Letter to the Editor
Published: Thursday, September 6, 2012
Updated: Thursday, September 6, 2012 07:09
It is extremely important to address issues of unfair treatment of women in America. The Daily’s April 24 article entitled “Echoing national trends, gender equality at Tufts continues to evolve” certainly reminded us of that. Yet it is equally important to remember that “gender equality” also applies to men.
Before coming to Tufts University, each and every American male Jumbo registered for the draft. That’s required by the Selective Service Act, and it doesn’t apply to women. Women can serve in government and help declare war, but are not asked to serve in one. Here, gender inequality is accepted.
The median car insurance rate for men in every state is higher than for women. Insurance companies are allowed to say that, because men get in more accidents, they must pay more for coverage. If these companies tried to demographically divide religious or ethnic groups, charging, say, higher rates to Christians, we’d have a discrimination problem. But here, gender inequality is accepted.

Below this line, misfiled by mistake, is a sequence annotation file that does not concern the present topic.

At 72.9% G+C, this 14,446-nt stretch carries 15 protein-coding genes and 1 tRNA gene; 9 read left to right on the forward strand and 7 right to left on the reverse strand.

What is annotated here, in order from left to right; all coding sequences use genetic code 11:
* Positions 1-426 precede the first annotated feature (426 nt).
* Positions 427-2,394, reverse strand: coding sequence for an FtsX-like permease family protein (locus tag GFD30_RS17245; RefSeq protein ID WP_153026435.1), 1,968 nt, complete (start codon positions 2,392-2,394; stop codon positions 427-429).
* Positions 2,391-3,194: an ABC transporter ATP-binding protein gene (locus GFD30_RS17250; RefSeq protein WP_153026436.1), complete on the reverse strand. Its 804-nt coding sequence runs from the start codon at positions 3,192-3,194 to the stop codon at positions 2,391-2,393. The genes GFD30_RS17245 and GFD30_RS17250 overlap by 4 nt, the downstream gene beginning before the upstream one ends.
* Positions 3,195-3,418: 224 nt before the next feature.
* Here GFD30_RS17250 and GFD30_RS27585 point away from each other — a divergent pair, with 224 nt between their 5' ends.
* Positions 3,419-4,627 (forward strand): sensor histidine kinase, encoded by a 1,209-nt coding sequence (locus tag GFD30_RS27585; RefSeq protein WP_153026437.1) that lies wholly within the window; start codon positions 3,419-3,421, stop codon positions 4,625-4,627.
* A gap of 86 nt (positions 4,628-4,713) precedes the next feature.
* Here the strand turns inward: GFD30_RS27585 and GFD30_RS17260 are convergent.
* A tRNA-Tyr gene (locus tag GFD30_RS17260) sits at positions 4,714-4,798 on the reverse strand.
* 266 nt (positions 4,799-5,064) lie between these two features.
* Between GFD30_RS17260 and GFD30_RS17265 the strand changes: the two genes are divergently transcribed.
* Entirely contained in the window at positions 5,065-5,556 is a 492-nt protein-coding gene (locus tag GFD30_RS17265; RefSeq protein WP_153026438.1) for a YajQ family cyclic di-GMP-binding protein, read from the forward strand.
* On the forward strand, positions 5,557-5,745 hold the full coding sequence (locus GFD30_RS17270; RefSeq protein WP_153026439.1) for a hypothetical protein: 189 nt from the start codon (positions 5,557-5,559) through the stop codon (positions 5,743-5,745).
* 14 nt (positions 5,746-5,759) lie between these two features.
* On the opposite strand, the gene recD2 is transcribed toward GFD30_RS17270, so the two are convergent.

Men are imprisoned more than ten times as frequently as women in this country, despite roughly half the population consisting of women. Roughly 2 percent of the people on death row are women. Either men are significantly and fundamentally more likely to commit capital crimes, or, once again, gender inequality is present.
In schools, boys are more likely to be victimized by violent crime than girls. The numbers of men in prison and on death row blow gender proportions out of the water. In discussions of rape, the assumption that men are perpetrators, and never victims, is prevalent. We talk about men “getting” women pregnant, as though sexual consequences are exclusively a man’s fault. Men are often portrayed in the media as aggressive, drunk, simple-minded; the list goes on and on.
Gender inequality isn’t just about women; it’s about inequality. We absolutely need to pay attention to unfair treatment, discrimination and judgment of women. All I’m asking is that when we talk about gender inequality, we talk about men, too.
Class of 2014